It’s also important to show more empathy towards customers. Now more than ever, consumers want to know that you’re a responsible brand; looking after your staff and participating in charitable or sustainable initiatives. 

A good example of this is Missoma, who released a special edition necklace to raise money for the NHS. Demonstrating that you’re doing your part and are sharing a common experience with your customers humanises your brand and does a lot for your reputation. 

Changes to how customers search 

With more customers than ever before shopping online, search engines have become a key strategy in increasing conversions. Google recently conducted a study that stated that 20% of searches in the Google Search app are now done by voice, and they predict that voice search will grow exponentially as a result of the rapid changes we’re seeing in eCommerce. 

Technologies such as Amazon Echo, Google Home and other smart speakers have meant that searches are becoming more and more intuitive and driven by voice over tactical searches. This has also been influenced by the growing importance placed upon our millennial and post-millennial generation, who are now gaining higher purchasing power as they get older and are more likely to be using smart speakers – meaning that investment into this new technology will be critical if you are to continue engaging with this demographic. 

The main difference between the use of natural language over tactical, typed searches is that with voice, searches tend to be led by questions. For example, typically eCommerce brands would optimise SEO around keywords such as ‘Cheap Shoes London’, whereas now online brands need to be considering how to optimise these keywords in the context of questions being asked ‘where can I buy cheap shoes in London?’. 

Consequently, one of the best ways to optimise for voice search is to adapt your content using question and answer formats in your blogs (without turning it into a FAQ!).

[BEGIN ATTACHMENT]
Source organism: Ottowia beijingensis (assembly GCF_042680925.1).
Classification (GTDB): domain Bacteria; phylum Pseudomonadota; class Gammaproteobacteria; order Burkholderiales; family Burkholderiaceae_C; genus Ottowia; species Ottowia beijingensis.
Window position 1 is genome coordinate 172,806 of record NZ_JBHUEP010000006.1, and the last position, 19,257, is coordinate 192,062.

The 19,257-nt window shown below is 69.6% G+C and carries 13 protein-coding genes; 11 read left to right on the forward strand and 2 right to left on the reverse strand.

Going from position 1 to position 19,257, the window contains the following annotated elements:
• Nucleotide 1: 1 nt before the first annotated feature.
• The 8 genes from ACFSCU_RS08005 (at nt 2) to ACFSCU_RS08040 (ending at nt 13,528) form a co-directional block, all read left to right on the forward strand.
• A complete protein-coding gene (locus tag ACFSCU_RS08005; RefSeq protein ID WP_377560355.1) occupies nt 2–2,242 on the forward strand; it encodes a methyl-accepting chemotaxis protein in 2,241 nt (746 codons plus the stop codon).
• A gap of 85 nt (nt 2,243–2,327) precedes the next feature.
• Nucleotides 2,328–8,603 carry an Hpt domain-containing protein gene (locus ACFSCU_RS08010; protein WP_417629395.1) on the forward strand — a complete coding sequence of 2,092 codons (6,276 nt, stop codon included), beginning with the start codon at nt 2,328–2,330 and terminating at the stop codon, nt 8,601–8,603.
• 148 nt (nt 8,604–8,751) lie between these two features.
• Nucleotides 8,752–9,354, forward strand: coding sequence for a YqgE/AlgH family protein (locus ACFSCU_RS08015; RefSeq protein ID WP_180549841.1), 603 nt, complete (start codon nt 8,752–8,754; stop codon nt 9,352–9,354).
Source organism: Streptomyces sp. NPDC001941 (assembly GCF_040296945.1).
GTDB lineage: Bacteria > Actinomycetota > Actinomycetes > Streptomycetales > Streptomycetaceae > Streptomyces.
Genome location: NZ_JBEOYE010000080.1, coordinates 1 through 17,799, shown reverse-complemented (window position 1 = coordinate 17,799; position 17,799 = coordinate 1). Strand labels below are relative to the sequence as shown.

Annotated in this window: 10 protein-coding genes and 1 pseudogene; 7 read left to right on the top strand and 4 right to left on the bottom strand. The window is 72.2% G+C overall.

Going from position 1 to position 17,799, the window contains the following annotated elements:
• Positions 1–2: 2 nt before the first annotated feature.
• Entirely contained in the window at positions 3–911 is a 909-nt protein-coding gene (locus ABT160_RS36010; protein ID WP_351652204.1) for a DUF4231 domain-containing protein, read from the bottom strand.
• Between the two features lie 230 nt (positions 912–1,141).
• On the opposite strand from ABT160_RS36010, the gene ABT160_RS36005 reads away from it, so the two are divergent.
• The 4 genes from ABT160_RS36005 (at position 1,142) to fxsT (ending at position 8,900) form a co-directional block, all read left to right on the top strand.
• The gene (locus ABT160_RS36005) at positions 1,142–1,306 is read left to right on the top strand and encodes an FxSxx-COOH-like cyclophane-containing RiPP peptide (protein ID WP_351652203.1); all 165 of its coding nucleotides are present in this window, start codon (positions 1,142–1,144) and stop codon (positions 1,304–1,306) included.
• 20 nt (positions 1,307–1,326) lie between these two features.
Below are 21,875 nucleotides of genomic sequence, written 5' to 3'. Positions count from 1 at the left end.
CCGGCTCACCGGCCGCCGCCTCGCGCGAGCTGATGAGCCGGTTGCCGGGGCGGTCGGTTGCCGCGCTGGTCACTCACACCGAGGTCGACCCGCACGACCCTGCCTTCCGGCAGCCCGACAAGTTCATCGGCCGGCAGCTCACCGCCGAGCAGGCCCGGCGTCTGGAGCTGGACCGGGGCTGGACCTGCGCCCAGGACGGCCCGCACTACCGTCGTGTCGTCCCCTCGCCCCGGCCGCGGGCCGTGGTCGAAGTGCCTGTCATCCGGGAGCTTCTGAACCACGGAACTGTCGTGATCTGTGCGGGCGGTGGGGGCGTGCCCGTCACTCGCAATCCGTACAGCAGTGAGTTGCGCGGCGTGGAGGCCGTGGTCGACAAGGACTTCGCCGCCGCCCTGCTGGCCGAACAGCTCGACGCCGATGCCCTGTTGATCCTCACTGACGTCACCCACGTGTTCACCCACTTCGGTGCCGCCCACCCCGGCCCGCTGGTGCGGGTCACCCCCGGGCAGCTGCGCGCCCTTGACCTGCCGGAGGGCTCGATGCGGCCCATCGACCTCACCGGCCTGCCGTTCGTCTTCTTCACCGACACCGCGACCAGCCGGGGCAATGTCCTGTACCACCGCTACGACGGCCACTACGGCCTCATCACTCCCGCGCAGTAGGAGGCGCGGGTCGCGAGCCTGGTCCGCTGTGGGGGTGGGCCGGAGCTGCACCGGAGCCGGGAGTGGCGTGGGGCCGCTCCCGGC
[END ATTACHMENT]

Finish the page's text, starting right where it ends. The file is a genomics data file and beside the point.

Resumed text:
Brands should be considering that voice searches are almost always in situ, so localise your language dependent upon the location(s) you’re operating in and ensure your use of written language on your site is natural (long-tail keywords) and human (use of tone and personality). 

It’s possible that your eCommerce site is already prepared for the soar in voice search, but what about your checkout pages? 

Attracting potential customers who use voice search is just the beginning, it’s purpose should be to increase conversions. One way that Amazon has ensured this is a possibility is by introducing voice enabled purchase on Amazon Alexa! This may be a way off for brands who don’t sell everyday items – but there’s no denying voice search will continue to grow and revolutionize customer experience as we know it! 

Flexible Payments & Delivery 

COVID-19 has transformed the customer’s perception of standard service and now flexible payments and delivery no longer seems to be considered as a luxury, it’s quite simply expected. 

If you’re not already offering flexibility on payments and shipping, now is the time to make those improvements in order to increase conversion rates for those customers who know that your competitor is offering ‘Buy Now, Pay Later’. 

Payment integrations on your site such as Klarna and Clearpay offer customers more options for payment and can make a big difference to your average order value and conversion, customer acquisition and customer retention rates. 

The same goes for delivery. Customers expect flexibility and transparency around delivery now that there are barriers to shopping in-store. You should be considering how you can improve choice around how and when deliveries are received by your customer. If possible, it’s also worth considering the third party providers who can work with you to enable next day delivery, alongside text alerts and ‘not at home’ options.  

eCommerce brands certainly have a challenge on their hands adapting to the ‘new normal’ of customer experience. Customers have rightfully become more demanding, expecting on top-level service at no extra cost. The pandemic has forced them to become more savvy when shopping online and the way they search for, discover and engage with brands is changing as technology evolves and in-store experiences begin to shift and become second favourite to shopping online. 

If you’re an eCommerce brand worried about how you’re going to adapt to the ‘new normal’ of customer experience online, get in touch with our Head of Design about about Discovery Workshops: joe@wearejh.com